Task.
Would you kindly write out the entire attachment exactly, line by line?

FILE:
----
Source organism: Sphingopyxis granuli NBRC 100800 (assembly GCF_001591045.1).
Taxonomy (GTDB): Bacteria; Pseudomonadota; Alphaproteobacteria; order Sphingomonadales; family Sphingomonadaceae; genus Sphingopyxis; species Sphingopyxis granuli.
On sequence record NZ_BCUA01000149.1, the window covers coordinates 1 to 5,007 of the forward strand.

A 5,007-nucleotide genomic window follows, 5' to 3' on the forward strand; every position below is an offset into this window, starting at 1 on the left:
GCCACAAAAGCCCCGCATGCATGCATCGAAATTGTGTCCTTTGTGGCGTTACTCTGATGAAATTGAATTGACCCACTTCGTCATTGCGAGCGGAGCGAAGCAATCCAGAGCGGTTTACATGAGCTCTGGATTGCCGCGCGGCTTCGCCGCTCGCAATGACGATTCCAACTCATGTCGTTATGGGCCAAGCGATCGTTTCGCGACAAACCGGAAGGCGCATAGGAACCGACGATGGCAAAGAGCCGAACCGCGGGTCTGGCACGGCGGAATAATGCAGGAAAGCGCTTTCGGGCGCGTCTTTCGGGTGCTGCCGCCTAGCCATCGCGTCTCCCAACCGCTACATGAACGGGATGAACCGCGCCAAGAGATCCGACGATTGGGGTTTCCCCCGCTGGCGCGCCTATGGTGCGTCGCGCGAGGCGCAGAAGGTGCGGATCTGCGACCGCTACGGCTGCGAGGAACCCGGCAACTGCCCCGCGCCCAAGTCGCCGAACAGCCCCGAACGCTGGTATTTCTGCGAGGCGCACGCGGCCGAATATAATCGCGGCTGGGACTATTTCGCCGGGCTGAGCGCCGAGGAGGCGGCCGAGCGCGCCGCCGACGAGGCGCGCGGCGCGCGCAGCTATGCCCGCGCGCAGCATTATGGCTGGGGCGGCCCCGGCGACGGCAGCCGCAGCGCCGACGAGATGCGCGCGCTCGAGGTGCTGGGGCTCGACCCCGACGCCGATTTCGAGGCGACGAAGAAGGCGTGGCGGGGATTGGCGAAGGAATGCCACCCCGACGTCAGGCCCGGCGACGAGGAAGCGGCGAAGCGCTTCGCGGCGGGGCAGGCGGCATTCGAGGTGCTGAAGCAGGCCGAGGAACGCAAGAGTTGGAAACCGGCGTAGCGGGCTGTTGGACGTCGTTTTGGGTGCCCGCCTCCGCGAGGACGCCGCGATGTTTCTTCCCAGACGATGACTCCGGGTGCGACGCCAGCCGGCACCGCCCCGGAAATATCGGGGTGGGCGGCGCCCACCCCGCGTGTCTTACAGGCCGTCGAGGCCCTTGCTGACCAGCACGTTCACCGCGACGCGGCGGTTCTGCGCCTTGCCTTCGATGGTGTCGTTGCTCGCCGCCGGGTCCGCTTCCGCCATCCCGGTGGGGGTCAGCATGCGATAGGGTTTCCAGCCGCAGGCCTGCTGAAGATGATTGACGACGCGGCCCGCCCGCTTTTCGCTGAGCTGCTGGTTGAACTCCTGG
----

Source organism: Sphingopyxis granuli NBRC 100800 (assembly GCF_001591045.1).
Taxonomy (GTDB): Bacteria; Pseudomonadota; Alphaproteobacteria; order Sphingomonadales; family Sphingomonadaceae; genus Sphingopyxis; species Sphingopyxis granuli.
On sequence record NZ_BCUA01000149.1, the window covers coordinates 1 to 5,007 of the forward strand.

A 5,007-nucleotide genomic window follows, 5' to 3' on the forward strand; every position below is an offset into this window, starting at 1 on the left:
GCCACAAAAGCCCCGCATGCATGCATCGAAATTGTGTCCTTTGTGGCGTTACTCTGATGAAATTGAATTGACCCACTTCGTCATTGCGAGCGGAGCGAAGCAATCCAGAGCGGTTTACATGAGCTCTGGATTGCCGCGCGGCTTCGCCGCTCGCAATGACGATTCCAACTCATGTCGTTATGGGCCAAGCGATCGTTTCGCGACAAACCGGAAGGCGCATAGGAACCGACGATGGCAAAGAGCCGAACCGCGGGTCTGGCACGGCGGAATAATGCAGGAAAGCGCTTTCGGGCGCGTCTTTCGGGTGCTGCCGCCTAGCCATCGCGTCTCCCAACCGCTACATGAACGGGATGAACCGCGCCAAGAGATCCGACGATTGGGGTTTCCCCCGCTGGCGCGCCTATGGTGCGTCGCGCGAGGCGCAGAAGGTGCGGATCTGCGACCGCTACGGCTGCGAGGAACCCGGCAACTGCCCCGCGCCCAAGTCGCCGAACAGCCCCGAACGCTGGTATTTCTGCGAGGCGCACGCGGCCGAATATAATCGCGGCTGGGACTATTTCGCCGGGCTGAGCGCCGAGGAGGCGGCCGAGCGCGCCGCCGACGAGGCGCGCGGCGCGCGCAGCTATGCCCGCGCGCAGCATTATGGCTGGGGCGGCCCCGGCGACGGCAGCCGCAGCGCCGACGAGATGCGCGCGCTCGAGGTGCTGGGGCTCGACCCCGACGCCGATTTCGAGGCGACGAAGAAGGCGTGGCGGGGATTGGCGAAGGAATGCCACCCCGACGTCAGGCCCGGCGACGAGGAAGCGGCGAAGCGCTTCGCGGCGGGGCAGGCGGCATTCGAGGTGCTGAAGCAGGCCGAGGAACGCAAGAGTTGGAAACCGGCGTAGCGGGCTGTTGGACGTCGTTTTGGGTGCCCGCCTCCGCGAGGACGCCGCGATGTTTCTTCCCAGACGATGACTCCGGGTGCGACGCCAGCCGGCACCGCCCCGGAAATATCGGGGTGGGCGGCGCCCACCCCGCGTGTCTTACAGGCCGTCGAGGCCCTTGCTGACCAGCACGTTCACCGCGACGCGGCGGTTCTGCGCCTTGCCTTCGATGGTGTCGTTGCTCGCCGCCGGGTCCGCTTCCGCCATCCCGGTGGGGGTCAGCATGCGATAGGGTTTCCAGCCGCAGGCCTGCTGAAGATGATTGACGACGCGGCCCGCCCGCTTTTCGCTGAGCTGCTGGTTGAACTCCTGG